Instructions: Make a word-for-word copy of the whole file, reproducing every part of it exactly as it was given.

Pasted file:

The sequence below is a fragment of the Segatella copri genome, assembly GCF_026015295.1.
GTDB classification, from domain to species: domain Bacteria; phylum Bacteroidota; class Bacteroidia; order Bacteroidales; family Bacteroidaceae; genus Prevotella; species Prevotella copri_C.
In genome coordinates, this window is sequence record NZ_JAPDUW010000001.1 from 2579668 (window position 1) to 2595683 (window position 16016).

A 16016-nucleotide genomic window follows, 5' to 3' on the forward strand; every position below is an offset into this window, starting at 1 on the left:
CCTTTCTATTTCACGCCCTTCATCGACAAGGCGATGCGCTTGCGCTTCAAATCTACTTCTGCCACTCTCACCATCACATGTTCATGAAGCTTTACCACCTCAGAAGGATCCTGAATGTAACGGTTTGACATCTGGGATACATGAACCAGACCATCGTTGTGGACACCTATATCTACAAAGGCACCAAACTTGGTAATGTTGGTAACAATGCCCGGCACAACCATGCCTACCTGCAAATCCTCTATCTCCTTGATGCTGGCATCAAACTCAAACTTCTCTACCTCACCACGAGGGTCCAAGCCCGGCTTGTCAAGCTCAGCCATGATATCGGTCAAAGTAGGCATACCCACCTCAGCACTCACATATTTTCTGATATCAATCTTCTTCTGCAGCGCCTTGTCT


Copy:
The sequence below is a fragment of the Segatella copri genome, assembly GCF_026015295.1.
GTDB classification, from domain to species: domain Bacteria; phylum Bacteroidota; class Bacteroidia; order Bacteroidales; family Bacteroidaceae; genus Prevotella; species Prevotella copri_C.
In genome coordinates, this window is sequence record NZ_JAPDUW010000001.1 from 2579668 (window position 1) to 2595683 (window position 16016).

A 16016-nucleotide genomic window follows, 5' to 3' on the forward strand; every position below is an offset into this window, starting at 1 on the left:
CCTTTCTATTTCACGCCCTTCATCGACAAGGCGATGCGCTTGCGCTTCAAATCTACTTCTGCCACTCTCACCATCACATGTTCATGAAGCTTTACCACCTCAGAAGGATCCTGAATGTAACGGTTTGACATCTGGGATACATGAACCAGACCATCGTTGTGGACACCTATATCTACAAAGGCACCAAACTTGGTAATGTTGGTAACAATGCCCGGCACAACCATGCCTACCTGCAAATCCTCTATCTCCTTGATGCTGGCATCAAACTCAAACTTCTCTACCTCACCACGAGGGTCCAAGCCCGGCTTGTCAAGCTCAGCCATGATATCGGTCAAAGTAGGCATACCCACCTCAGCACTCACATATTTTCTGATATCAATCTTCTTCTGCAGCGCCTTGTCT